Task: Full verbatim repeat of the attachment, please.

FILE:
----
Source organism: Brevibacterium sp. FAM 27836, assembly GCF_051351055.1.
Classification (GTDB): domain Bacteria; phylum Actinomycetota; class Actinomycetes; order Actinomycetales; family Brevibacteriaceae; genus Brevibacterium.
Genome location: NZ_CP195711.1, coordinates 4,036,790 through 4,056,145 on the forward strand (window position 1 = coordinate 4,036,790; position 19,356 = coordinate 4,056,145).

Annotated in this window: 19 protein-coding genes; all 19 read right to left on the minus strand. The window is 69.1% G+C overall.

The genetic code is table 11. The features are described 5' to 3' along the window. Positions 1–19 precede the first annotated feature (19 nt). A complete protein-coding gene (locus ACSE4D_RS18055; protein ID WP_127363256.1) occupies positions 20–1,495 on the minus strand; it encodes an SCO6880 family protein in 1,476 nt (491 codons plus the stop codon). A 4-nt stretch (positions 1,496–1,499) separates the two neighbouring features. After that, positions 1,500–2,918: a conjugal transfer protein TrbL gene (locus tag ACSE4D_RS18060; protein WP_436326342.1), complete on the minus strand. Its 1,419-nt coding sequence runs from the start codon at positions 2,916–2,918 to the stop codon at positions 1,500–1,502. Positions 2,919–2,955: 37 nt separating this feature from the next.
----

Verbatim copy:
Source organism: Brevibacterium sp. FAM 27836, assembly GCF_051351055.1.
Classification (GTDB): domain Bacteria; phylum Actinomycetota; class Actinomycetes; order Actinomycetales; family Brevibacteriaceae; genus Brevibacterium.
Genome location: NZ_CP195711.1, coordinates 4,036,790 through 4,056,145 on the forward strand (window position 1 = coordinate 4,036,790; position 19,356 = coordinate 4,056,145).

Annotated in this window: 19 protein-coding genes; all 19 read right to left on the minus strand. The window is 69.1% G+C overall.

The genetic code is table 11. The features are described 5' to 3' along the window. Positions 1–19 precede the first annotated feature (19 nt). A complete protein-coding gene (locus ACSE4D_RS18055; protein ID WP_127363256.1) occupies positions 20–1,495 on the minus strand; it encodes an SCO6880 family protein in 1,476 nt (491 codons plus the stop codon). A 4-nt stretch (positions 1,496–1,499) separates the two neighbouring features. After that, positions 1,500–2,918: a conjugal transfer protein TrbL gene (locus tag ACSE4D_RS18060; protein WP_436326342.1), complete on the minus strand. Its 1,419-nt coding sequence runs from the start codon at positions 2,916–2,918 to the stop codon at positions 1,500–1,502. Positions 2,919–2,955: 37 nt separating this feature from the next.